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Fed help isn’t coming | Financial Times


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Good morning. It’s Katie here again, taking my turn to fill in for Rob while he’s sipping piña coladas in his favourite Birkenstocks.

Last week I said readers could say hi at katie.martin@ft.com. I didn’t honestly expect you to do it. It made a really nice change from the crypto headbangers firing off all-caps emails instructing me to have fun staying poor. You have been generous with your thoughts on ways to wind up Rob in his absence, with several of you urging me to extol the manifold benefits of ESG. Please do keep in touch with me and/or with Ethan at ethan.wu@ft.com. Rob’s email is still open if you’d like to send him any ESG press releases.

RIP Fed hopium

It’s understandable that a market highly conditioned to central bank support might find it hard to move on. But seriously, it is time to put the “Fed pivot” idea to bed. It’s over. Finished. Jay Powell is not here to save your portfolio from disaster, even if you live and breathe strong tech stocks and a weak dollar. (Hi, SoftBank.)

To recap, some investors thought they spotted a Federal Reserve wobble in the middle of last month — half a hint that maybe the central bank might dial down the inflation-fighting interest rate rises. Fed speakers were quick to respond, emerging one after the other to tell markets they had got this wrong, and that hopes/expectations for rate cuts as soon as the start of next year were premature.

But the final, devastating blow came on Friday, with a monster non-farm payrolls report.

“Hands up how many of you had 528K down as your US payrolls guess?” asked Michael Every, a strategist at Rabobank in a note this week. The answer: “Nobody, because the Bloomberg survey low was 50K and the high 325K.” Yes, yes, Covid distortions. Also yes, revisions. But still, “in short, the illusion of a Fed dovish pivot is dispelled”. He suggests adding the Fed pivot, alongside the long-lost promise of “transitory” inflation, to the dustbin of recent market history.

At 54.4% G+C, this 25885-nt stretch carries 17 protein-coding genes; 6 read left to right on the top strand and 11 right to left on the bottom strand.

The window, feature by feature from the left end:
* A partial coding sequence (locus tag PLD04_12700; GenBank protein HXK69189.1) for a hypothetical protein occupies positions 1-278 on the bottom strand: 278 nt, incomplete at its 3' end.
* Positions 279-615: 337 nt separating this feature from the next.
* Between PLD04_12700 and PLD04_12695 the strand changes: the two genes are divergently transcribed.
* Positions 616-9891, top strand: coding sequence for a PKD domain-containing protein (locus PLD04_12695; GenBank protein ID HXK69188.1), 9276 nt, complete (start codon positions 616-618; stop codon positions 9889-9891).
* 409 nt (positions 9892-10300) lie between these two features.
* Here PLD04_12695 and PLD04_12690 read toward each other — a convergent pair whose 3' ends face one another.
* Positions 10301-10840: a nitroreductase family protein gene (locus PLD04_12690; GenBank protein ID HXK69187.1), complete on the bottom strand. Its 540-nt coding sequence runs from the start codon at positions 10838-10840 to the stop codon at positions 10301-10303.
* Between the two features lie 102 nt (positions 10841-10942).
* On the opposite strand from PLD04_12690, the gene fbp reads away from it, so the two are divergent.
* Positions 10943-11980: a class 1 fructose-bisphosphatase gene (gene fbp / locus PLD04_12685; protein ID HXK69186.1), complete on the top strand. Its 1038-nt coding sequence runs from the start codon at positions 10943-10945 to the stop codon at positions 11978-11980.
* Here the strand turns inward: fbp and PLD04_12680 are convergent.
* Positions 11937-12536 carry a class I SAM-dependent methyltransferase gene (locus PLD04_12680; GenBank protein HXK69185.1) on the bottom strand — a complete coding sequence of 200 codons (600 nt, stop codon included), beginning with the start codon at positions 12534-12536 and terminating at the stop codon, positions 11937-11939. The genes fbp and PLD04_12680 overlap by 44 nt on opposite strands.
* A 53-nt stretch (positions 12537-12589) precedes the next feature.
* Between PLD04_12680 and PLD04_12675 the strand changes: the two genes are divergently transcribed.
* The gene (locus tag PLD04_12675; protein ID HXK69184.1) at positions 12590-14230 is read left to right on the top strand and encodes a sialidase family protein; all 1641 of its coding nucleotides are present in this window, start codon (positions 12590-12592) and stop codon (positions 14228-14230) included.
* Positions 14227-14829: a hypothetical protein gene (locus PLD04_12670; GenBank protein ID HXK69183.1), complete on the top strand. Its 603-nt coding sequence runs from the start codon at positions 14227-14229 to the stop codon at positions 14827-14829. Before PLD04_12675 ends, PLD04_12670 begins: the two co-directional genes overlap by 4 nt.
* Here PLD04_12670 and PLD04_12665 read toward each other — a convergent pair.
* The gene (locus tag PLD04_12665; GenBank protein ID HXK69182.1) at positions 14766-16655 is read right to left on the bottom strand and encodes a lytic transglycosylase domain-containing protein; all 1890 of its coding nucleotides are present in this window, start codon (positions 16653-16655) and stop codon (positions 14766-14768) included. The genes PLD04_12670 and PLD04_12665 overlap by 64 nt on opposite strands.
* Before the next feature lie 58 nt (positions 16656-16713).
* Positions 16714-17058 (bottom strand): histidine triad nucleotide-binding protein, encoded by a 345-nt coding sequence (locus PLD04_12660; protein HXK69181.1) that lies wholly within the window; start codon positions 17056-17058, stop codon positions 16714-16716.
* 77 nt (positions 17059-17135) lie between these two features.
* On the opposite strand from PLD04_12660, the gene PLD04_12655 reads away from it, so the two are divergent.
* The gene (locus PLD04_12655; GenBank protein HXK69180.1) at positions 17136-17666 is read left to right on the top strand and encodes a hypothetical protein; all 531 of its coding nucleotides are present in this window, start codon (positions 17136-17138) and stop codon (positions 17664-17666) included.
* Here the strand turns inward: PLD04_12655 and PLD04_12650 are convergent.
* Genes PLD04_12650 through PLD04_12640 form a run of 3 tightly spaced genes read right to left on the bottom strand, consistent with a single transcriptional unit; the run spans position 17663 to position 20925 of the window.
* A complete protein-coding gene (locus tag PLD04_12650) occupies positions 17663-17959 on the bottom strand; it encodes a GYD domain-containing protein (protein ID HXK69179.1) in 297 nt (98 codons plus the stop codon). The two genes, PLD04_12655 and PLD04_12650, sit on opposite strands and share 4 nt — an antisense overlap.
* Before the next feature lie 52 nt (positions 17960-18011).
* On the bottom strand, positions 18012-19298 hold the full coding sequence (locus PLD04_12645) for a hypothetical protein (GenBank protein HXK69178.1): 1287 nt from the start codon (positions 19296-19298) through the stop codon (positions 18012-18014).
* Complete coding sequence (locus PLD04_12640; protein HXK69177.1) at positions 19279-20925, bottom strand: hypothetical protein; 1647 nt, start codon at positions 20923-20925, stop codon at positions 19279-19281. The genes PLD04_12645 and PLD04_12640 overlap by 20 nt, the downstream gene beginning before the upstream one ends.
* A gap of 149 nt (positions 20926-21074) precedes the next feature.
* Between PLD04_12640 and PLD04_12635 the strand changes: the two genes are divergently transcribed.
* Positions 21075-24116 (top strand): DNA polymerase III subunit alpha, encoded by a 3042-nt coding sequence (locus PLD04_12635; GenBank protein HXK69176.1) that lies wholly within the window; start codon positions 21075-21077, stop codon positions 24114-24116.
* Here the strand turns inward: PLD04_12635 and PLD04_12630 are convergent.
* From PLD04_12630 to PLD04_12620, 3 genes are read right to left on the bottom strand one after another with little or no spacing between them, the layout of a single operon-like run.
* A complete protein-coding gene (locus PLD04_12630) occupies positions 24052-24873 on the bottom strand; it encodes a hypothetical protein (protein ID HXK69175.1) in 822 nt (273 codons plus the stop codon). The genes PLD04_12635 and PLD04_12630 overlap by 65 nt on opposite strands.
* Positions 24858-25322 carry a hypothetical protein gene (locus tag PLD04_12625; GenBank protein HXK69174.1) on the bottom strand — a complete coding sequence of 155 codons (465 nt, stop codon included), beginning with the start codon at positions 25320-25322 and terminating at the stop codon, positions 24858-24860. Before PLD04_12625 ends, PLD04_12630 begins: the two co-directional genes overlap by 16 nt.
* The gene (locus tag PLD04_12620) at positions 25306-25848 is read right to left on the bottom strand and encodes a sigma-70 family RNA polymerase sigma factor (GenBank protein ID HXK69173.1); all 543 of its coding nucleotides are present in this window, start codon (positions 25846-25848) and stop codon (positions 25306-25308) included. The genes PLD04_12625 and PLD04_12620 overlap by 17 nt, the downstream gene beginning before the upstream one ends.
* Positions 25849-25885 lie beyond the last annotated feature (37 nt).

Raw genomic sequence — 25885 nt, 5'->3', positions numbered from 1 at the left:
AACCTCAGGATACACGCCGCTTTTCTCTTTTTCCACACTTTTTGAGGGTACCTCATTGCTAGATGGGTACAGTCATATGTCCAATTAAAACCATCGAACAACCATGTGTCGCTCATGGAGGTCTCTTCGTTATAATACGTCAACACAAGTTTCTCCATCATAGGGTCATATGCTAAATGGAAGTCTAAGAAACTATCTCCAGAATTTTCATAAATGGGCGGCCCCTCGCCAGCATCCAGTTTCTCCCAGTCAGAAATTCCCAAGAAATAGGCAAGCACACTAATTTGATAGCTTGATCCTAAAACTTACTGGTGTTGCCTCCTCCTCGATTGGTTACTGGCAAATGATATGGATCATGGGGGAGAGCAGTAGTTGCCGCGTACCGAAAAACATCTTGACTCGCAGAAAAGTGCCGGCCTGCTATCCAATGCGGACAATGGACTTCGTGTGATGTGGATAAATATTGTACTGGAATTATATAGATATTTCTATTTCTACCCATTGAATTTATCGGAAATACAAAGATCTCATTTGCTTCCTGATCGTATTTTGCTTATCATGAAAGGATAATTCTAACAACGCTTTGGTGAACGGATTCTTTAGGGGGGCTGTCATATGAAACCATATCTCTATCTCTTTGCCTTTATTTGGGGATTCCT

Cue a ramp-up in bets for yet another 75 basis point increase in September and some pretty extraordinary moves in the debt markets. Stocks were pretty calm, but a 21bp rise in the two-year yield is a big deal.

Is there anything that could turn this supertanker around? Goldman Sachs’ Jan Hatzius thinks Fed rate increases could shrink from 75bp per meeting to a relatively modest half-point-a-pop, if we get a pullback in inflation. From his latest note:

The most immediate reason to expect disinflation is the nearly 20 per cent decline in retail gasoline prices since mid-June, which still has further to run. By itself, this decline should take at least 1pp off the headline CPI level in the next 2-3 months.

Perhaps more importantly, the improvement in supplier delivery times and other supply chain measures is increasingly feeding into slower PPI inflation and should soon show up in the core goods CPI as well. However, we remain concerned about shelter and other service prices . . . All told, we expect a large slowdown from the outsized prints of the past two months, but it will probably take until early next year before sequential inflation slows sufficiently to persuade the Fed to stop hiking.